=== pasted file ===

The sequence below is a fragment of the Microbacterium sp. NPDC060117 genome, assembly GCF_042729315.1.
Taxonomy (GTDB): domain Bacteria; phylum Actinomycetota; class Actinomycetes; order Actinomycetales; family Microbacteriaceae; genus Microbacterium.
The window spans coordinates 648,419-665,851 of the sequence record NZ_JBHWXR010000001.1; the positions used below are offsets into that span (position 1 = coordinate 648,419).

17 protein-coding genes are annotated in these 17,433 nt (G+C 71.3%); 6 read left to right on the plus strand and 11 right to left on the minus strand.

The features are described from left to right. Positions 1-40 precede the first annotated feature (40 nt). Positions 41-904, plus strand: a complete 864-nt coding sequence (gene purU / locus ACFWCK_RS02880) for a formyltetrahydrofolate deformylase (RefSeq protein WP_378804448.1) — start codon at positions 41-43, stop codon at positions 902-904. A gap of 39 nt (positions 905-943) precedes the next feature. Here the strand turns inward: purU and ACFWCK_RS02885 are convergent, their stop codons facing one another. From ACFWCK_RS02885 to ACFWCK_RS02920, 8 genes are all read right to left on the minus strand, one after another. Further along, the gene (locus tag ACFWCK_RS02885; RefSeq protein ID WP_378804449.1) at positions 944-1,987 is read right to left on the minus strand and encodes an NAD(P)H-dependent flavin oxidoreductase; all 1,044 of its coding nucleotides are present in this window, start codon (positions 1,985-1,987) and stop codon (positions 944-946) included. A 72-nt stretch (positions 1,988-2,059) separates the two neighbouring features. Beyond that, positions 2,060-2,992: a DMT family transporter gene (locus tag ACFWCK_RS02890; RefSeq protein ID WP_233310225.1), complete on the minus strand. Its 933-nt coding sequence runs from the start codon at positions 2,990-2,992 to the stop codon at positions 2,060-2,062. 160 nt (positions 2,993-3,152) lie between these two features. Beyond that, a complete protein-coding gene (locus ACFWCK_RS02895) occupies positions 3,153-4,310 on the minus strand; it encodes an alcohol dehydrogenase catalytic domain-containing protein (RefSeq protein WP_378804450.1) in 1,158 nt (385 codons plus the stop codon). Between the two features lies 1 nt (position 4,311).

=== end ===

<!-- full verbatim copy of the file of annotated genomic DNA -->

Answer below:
The sequence below is a fragment of the Microbacterium sp. NPDC060117 genome, assembly GCF_042729315.1.
Taxonomy (GTDB): domain Bacteria; phylum Actinomycetota; class Actinomycetes; order Actinomycetales; family Microbacteriaceae; genus Microbacterium.
The window spans coordinates 648,419-665,851 of the sequence record NZ_JBHWXR010000001.1; the positions used below are offsets into that span (position 1 = coordinate 648,419).

17 protein-coding genes are annotated in these 17,433 nt (G+C 71.3%); 6 read left to right on the plus strand and 11 right to left on the minus strand.

The features are described from left to right. Positions 1-40 precede the first annotated feature (40 nt). Positions 41-904, plus strand: a complete 864-nt coding sequence (gene purU / locus ACFWCK_RS02880) for a formyltetrahydrofolate deformylase (RefSeq protein WP_378804448.1) — start codon at positions 41-43, stop codon at positions 902-904. A gap of 39 nt (positions 905-943) precedes the next feature. Here the strand turns inward: purU and ACFWCK_RS02885 are convergent, their stop codons facing one another. From ACFWCK_RS02885 to ACFWCK_RS02920, 8 genes are all read right to left on the minus strand, one after another. Further along, the gene (locus tag ACFWCK_RS02885; RefSeq protein ID WP_378804449.1) at positions 944-1,987 is read right to left on the minus strand and encodes an NAD(P)H-dependent flavin oxidoreductase; all 1,044 of its coding nucleotides are present in this window, start codon (positions 1,985-1,987) and stop codon (positions 944-946) included. A 72-nt stretch (positions 1,988-2,059) separates the two neighbouring features. Beyond that, positions 2,060-2,992: a DMT family transporter gene (locus tag ACFWCK_RS02890; RefSeq protein ID WP_233310225.1), complete on the minus strand. Its 933-nt coding sequence runs from the start codon at positions 2,990-2,992 to the stop codon at positions 2,060-2,062. 160 nt (positions 2,993-3,152) lie between these two features. Beyond that, a complete protein-coding gene (locus ACFWCK_RS02895) occupies positions 3,153-4,310 on the minus strand; it encodes an alcohol dehydrogenase catalytic domain-containing protein (RefSeq protein WP_378804450.1) in 1,158 nt (385 codons plus the stop codon). Between the two features lies 1 nt (position 4,311).